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The Malcontent

For years I've heard the word "Malcontent" used to describe a hoodlum, an anti-social person who doesn't, or refuses to fit into society.`But Webster's Dictionary describes a malcontent as someone who isn't content; somewhat rebellious. After about five seconds of careful deliberation, I decided that the term also applies to me as well- as far as my writing goes.

I don't wear a black leather jacket or ride a motorcycle, but I have realized that I am rarely content. Not that I am not thankful, because I am. But I am always pushing for the next plateau with my writing. With nine books out, five of them traditionally published, I've enjoyed a small measure of success. I've been a finalist for a major prize, sold a fair number of books, and risen from the bottom of the rankings. To me, that is a good start.

It's not that I crave notoriety and praise. I want to be known as a good writer who puts out good novels, even if my genre isn't for everyone. To that end, I am constantly working to hone my craft. I look at my older books and think that I could have done this better, or that better. Perhaps all authors do that.

As to the rebellious part... There is an accepted path to success as a writer. Get a degree in writing, write several short stories and get them published in 'respectable' publications, take a year or two to write your novel, pursue an agent, sign with an agent, get published in a 'respectable' publisher, bask in your success. Wash, rinse, repeat.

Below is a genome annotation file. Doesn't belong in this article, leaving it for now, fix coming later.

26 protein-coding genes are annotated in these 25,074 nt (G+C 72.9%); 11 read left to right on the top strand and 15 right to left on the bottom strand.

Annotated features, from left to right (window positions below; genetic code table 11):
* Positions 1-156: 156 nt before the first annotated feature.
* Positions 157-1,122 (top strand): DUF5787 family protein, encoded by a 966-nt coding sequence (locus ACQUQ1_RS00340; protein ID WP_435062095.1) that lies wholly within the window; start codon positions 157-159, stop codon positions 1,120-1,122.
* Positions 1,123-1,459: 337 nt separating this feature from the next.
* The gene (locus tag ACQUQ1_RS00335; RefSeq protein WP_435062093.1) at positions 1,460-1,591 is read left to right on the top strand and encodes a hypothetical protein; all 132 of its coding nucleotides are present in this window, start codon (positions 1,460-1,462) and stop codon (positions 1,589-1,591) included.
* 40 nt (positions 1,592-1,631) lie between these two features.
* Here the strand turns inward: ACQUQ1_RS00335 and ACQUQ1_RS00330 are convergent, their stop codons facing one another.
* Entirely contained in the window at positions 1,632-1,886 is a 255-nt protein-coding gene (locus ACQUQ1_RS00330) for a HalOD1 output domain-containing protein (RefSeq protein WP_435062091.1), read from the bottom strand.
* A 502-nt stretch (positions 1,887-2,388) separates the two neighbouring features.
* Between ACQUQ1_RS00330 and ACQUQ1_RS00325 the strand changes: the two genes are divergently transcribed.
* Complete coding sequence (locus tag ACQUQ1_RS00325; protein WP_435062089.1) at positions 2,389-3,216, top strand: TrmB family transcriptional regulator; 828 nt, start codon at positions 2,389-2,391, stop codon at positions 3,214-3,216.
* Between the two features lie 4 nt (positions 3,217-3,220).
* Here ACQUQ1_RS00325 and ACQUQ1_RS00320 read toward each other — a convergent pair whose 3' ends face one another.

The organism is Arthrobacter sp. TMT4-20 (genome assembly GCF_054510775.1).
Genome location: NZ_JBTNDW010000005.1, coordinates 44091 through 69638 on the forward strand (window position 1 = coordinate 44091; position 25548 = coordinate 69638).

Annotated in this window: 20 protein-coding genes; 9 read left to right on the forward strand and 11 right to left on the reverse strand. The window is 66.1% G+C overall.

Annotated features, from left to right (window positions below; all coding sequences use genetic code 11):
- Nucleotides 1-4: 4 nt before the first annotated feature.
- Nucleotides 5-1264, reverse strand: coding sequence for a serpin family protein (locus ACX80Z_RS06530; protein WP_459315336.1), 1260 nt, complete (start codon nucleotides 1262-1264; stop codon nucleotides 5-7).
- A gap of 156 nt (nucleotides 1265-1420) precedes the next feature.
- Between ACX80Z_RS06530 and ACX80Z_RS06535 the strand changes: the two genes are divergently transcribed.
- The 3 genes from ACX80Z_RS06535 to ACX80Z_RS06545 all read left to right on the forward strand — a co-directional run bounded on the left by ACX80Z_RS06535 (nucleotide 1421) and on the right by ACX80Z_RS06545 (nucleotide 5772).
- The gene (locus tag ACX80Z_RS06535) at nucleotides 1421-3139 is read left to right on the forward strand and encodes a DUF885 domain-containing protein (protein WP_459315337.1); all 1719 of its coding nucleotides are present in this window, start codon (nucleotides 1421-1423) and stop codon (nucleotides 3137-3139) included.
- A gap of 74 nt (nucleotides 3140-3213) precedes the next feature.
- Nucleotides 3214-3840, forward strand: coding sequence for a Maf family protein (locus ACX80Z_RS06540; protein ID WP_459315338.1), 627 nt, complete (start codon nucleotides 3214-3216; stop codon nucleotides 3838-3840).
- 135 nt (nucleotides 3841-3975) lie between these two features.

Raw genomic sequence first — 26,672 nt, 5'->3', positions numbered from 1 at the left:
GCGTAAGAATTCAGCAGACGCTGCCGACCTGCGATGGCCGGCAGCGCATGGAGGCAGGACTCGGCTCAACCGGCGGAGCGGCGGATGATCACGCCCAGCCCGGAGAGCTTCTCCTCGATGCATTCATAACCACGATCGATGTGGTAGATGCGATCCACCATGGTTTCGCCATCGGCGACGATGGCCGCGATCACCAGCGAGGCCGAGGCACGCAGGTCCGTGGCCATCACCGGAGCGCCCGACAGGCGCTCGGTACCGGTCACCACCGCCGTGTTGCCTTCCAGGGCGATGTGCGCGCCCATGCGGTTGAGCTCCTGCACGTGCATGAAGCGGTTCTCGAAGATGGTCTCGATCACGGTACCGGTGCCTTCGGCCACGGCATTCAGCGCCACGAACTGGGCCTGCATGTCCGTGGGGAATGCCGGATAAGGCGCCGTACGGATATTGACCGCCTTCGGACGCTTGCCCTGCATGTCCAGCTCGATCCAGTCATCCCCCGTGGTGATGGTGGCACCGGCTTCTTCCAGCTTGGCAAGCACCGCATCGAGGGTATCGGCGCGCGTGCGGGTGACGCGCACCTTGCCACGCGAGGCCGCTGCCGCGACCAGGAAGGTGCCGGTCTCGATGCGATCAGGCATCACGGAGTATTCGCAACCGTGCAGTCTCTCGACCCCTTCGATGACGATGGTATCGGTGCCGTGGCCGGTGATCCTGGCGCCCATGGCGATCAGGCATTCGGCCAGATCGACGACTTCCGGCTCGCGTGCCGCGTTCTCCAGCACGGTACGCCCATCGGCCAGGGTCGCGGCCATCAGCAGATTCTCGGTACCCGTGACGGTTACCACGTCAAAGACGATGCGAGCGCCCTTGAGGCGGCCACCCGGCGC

The only problem is that that path could take years and for many, never come to fruition. There are many 'gatekeepers' along that path that say no or urge you to change this or that to be more mainstream, more 'sellable'. I think that's a load of bullcrap. The thing about creatives is that they create what they feel inside. Think of how Jimi Hendricks revolutionized guitar playing, how Monet and Renoir changed the art world, or how George Washington and his friends changed the world. At the time, I'm sure many thought of them as malcontent because they didn't want to do things the way they've always been done.

I don't mean to equate myself with any of these people, but I do not like the status quo in the writing industry. I published Souls Harbor myself. I know it wasn't perfect, but it was still a damned good story. After that, I published Southern Gothic. Collections, I was told, do not sell well. To date it's probably outsold everything else I have written, combined. I am no champion for writers, nor am I the first to think this way, but if I am going to do this then I'm going to write the stories inside my head the way they want to be written. Maybe that keeps me off the bestseller charts, maybe it doesn't. I don't know yet.

What I do know is that if I can't write the stories I want, the way I want, then there's no point in writing them at all So, perhaps I am a malcontent, but sometimes that's not a bad thing.


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